COASTAL SOUTH — Fitness facilities in the coastal South continue recovering after three recent hurricanes — Katrina, Rita and Wilma.
Dion Grossnickle, general manager at Cross Gates Athletic Club in Slidell, LA, never realized how much his club meant to members until at least 50 members drove up to see the devastation for themselves, many of them crying, he said. While one of the club's two locations had minor damage and was open after the storm, the other club had 6 to 7 inches of mud and debris from hurricane Katrina's storm surge.
“It was then that I started to realize that this was not just my business and my job that I was cleaning but a second home to many. Here are our members who also lost most or all of their physical possessions, and they teared up when they saw their club's devastation.”
Elmwood Fitness Center in New Orleans is also trying to get back to normal. Although the Ochsner Clinic Foundation (OCF), which owns Elmwood, was the only major hospital in the New Orleans area that did not close its doors after the storm, Elmwood received damage to its Kidsports building, pools and rock wall. Due to flooding the Kidsport building may not reopen until January, but the rest of the facility opened Sept. 21, and since then 468 people have joined the facility.
“Through all of this we are continuing to reach out to the community,” said Michael Heim, manager of the children's fitness program at Elmwood. “We are a month-to-month club offering special rates to relief workers and to the general public with no initiation fee or cancellation fee.”
The club is also continuing with previously planned events, such as its first ever Rock & Ride, a group spin class. Participants pay $30 per class and receive a T-shirt, grab bag, food and beverages. Proceeds go into a scholarship fund for those who cannot afford the Elmwood weight management class and will help the 5,000 OCF employees displaced by Katrina, Heim said.
Keesler Air Force Base in Mississippi was also hit hard by Katrina. The three fitness facilities on the base sustained varying degrees of damage from just roof leakage to a buckled basketball court that an Air Force spokesperson described as “looking like a roller coaster track,” to extensive roof damage that caused most of its fitness equipment to rust. The base's sports facility sustained mostly wind damage to the dugouts and fences and water erosion of the playing fields' soil. However, by the end of August, the locker room at two of the fitness centers were open for cleanup crews and contractors to shower. And, just five days after Katrina hit the area, the Blake Fitness Center was open for full service 24 hours a day. Prior to Katrina, 1,550 visited the fitness centers on an average day. A month after Katrina, that number dropped to 222, but representatives from Keesler said customer counts were increasing each day.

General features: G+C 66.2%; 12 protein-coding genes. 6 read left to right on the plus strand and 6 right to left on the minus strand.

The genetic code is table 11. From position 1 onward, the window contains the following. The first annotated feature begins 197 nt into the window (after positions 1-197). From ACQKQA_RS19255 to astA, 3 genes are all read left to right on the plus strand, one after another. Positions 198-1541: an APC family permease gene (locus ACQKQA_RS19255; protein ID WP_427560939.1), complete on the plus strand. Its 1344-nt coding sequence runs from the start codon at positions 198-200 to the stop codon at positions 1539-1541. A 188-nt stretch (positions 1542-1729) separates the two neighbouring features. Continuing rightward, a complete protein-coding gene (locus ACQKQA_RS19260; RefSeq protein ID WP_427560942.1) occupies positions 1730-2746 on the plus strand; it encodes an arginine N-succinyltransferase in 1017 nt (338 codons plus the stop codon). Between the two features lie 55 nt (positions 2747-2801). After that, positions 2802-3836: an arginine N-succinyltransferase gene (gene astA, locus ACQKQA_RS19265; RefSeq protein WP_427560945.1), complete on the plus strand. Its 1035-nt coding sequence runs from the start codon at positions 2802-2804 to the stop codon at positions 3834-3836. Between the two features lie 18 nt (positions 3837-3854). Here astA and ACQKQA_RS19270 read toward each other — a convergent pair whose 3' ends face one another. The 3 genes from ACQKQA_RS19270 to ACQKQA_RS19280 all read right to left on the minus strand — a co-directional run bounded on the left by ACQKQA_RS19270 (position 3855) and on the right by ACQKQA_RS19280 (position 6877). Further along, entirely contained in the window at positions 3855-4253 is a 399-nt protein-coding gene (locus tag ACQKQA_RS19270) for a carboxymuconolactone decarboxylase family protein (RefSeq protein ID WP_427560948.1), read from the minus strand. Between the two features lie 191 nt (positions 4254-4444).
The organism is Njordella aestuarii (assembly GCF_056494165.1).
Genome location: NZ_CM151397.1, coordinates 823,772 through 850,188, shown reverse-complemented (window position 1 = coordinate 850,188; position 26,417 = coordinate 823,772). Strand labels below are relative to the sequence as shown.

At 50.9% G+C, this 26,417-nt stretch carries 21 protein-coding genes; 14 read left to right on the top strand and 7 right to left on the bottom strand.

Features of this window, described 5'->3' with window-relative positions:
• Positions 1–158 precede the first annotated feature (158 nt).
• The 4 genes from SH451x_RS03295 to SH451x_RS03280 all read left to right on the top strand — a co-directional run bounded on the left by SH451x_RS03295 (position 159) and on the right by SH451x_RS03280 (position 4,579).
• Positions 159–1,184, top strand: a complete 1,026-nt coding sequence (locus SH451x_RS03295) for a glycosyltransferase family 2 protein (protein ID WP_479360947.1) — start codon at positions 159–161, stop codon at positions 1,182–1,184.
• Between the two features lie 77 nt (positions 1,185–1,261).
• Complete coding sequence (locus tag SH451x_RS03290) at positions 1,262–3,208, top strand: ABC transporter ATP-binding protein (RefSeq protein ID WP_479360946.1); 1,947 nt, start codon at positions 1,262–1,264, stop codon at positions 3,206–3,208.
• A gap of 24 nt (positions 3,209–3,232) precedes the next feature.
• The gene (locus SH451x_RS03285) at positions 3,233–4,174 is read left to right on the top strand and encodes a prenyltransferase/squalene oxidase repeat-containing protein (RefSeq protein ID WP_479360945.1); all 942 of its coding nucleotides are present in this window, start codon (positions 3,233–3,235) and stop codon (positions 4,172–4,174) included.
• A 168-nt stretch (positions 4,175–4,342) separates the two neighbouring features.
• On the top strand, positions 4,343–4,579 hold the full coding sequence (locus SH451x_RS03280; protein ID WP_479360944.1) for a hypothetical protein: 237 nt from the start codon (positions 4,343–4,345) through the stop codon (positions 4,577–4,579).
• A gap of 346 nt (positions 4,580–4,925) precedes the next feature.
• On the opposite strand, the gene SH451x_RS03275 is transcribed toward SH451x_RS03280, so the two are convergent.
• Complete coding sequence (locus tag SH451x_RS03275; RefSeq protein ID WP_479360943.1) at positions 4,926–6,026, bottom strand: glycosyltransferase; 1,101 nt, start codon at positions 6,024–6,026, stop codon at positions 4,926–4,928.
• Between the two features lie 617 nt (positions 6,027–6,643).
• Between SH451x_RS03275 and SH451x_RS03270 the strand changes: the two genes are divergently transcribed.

Davis Murphy, spa director at the Avenue Plaza Resort and Spa on St. Charles Ave. in New Orleans, reported that the facility had minimal damage except some usage from the National Guard who took post in the resort's parking garage. Some of them used the resort's fitness facility, but without a means to wash towels or flush toilets, the locker rooms needed cleanup upon their departure.
Murphy and his wife also own a personal training and weight management practice and a counseling/psychotherapy practice that are unusable because they are filled with salvageable items from nearby offices.
It will be quite some time before things get back to a sustainable financial environment, Murphy said. He and his wife lost about half their client base due to relocation and the other half is unable to afford training and counseling because of job loss. He expected it would take them at least a year to rebuild their client base to pre-Katrina status.
Hurricane Rita affected clubs on the Louisiana-Texas border, and although many could not be reached, clubs contacted in Houston and Galveston had minimal damage.
24 Hour Fitness evacuated and closed 27 of its clubs in the Houston metropolitan area due to Rita. The large chain set up a phone line for employees and after restoring power, opened all 27 clubs on Sept. 27.
It was a similar story for Galveston Health and Racquet Club, which reopened that same day. The facility only had minor damage with fences and a palm tree down.
“Our biggest problem was getting our staff back to work,” said Gerry Del Prete, general manager of Galveston Health and Racquet Club. “With the mandatory evacuation, we had staff scattered all around the state of Texas.”
After running the clubs with a skeleton crew for a few days, the club is now back to normal.
[Editor's note: As of press time, Hurricane Wilma was hitting Florida. Look for coverage of that storm in December's issue.]